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Unread 09-29-2015, 10:41 AM   #7
bobracing
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I'm going to agree with angle grinder, actually multiple grinders. I do about 90% of cutting work with a cut off wheel.
Multiple grinders make life "more pleasant". Cutoff, grinder, flapper, and wire wheel is what I have and not having to change the wheel every time is very nice.
HF has a $10 grinder sale about 2-3 a year, they now have a new style I haven't used much. The old ones work OK but only last about 6 months with a cutoff wheel.
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Unread 09-29-2015, 08:10 PM   #8
levergun
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I know it's been said but It cant be reiterated enough. Angle grinder. I have a porta band, cut-off saw etc. And 90% of the time I'm using a grinder. I'd rather have 3 grinders than the rest of the above. One for flap disk, one for grinding disc, one for cutting. It gets old quick switching between the 3.

As far as brand, I have some metabo's and they are the best. you'll pay for them though. Dewalt is good, and I have a ridged I've had for the last 7 years and It's still working great. I personally wouldn't buy a HF. But if that's all you can afford go for it.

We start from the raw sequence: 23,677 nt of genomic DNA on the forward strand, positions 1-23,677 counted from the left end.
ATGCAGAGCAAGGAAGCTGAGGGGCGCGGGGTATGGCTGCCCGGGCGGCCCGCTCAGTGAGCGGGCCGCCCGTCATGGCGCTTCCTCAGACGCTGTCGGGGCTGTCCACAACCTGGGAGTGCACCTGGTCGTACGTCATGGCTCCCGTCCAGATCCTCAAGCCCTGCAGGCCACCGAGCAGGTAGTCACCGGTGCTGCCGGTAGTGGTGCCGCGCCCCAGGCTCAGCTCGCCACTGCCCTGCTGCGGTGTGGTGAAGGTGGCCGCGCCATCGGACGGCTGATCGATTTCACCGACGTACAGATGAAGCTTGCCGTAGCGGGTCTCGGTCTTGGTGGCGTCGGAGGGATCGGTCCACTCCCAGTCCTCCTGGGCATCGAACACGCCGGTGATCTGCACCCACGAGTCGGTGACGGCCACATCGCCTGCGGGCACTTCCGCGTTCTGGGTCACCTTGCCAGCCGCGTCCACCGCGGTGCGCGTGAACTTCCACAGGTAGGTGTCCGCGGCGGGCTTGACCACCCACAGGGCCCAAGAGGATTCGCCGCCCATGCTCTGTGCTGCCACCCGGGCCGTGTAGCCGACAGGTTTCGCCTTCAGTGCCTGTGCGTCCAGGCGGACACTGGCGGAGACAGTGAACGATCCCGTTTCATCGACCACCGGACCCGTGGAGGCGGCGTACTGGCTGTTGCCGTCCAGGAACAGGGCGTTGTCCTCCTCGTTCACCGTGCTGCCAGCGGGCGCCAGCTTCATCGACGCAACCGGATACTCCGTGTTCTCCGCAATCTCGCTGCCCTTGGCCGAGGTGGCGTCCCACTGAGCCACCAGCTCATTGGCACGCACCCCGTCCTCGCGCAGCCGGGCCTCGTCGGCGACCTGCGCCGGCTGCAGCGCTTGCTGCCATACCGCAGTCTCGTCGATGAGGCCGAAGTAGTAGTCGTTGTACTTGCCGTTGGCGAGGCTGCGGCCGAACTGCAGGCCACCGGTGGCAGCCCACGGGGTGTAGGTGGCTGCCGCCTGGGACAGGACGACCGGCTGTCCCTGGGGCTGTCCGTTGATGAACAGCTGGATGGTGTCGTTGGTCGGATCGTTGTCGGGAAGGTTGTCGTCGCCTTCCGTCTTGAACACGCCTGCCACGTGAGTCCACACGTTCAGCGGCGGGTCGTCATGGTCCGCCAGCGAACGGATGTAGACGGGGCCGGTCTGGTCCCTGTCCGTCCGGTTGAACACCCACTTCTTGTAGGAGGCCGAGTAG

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Unread 09-29-2015, 09:59 PM   #9
dwilliams35
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Angle grinder's a must, but my chop saw has been gathering dust for the most part since I got a horizontal bandsaw: about the same money as a decent chop saw, and you can sit back and drink a beer while it's in a cut..
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Unread 09-29-2015, 10:20 PM   #10
cojab
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I must be missing out on something here. I can see if I had a cut or two that an angle grinder would be fine for that. I cant see that if I had repeated cuts to make, where an angle grinder would be better than either a cut off saw or a band saw. However I've only made a couple of cuts with an angle grinder and it was thin, small diameter material.